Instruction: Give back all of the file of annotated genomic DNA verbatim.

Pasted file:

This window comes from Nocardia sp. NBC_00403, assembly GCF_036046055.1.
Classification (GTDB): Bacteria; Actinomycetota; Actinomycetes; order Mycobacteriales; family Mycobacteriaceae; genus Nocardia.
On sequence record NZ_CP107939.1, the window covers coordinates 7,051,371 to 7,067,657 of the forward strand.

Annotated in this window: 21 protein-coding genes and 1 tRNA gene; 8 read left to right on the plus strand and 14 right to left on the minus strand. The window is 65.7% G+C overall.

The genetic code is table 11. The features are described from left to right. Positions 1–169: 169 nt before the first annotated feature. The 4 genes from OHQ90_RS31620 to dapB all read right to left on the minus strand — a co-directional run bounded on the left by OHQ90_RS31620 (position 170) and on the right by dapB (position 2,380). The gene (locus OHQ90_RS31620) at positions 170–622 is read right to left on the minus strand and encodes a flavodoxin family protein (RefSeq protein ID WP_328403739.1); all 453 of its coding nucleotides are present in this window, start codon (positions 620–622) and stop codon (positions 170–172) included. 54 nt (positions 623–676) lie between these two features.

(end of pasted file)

This window comes from Nocardia sp. NBC_00403, assembly GCF_036046055.1.
Classification (GTDB): Bacteria; Actinomycetota; Actinomycetes; order Mycobacteriales; family Mycobacteriaceae; genus Nocardia.
On sequence record NZ_CP107939.1, the window covers coordinates 7,051,371 to 7,067,657 of the forward strand.

Annotated in this window: 21 protein-coding genes and 1 tRNA gene; 8 read left to right on the plus strand and 14 right to left on the minus strand. The window is 65.7% G+C overall.

The genetic code is table 11. The features are described from left to right. Positions 1–169: 169 nt before the first annotated feature. The 4 genes from OHQ90_RS31620 to dapB all read right to left on the minus strand — a co-directional run bounded on the left by OHQ90_RS31620 (position 170) and on the right by dapB (position 2,380). The gene (locus OHQ90_RS31620) at positions 170–622 is read right to left on the minus strand and encodes a flavodoxin family protein (RefSeq protein ID WP_328403739.1); all 453 of its coding nucleotides are present in this window, start codon (positions 620–622) and stop codon (positions 170–172) included. 54 nt (positions 623–676) lie between these two features.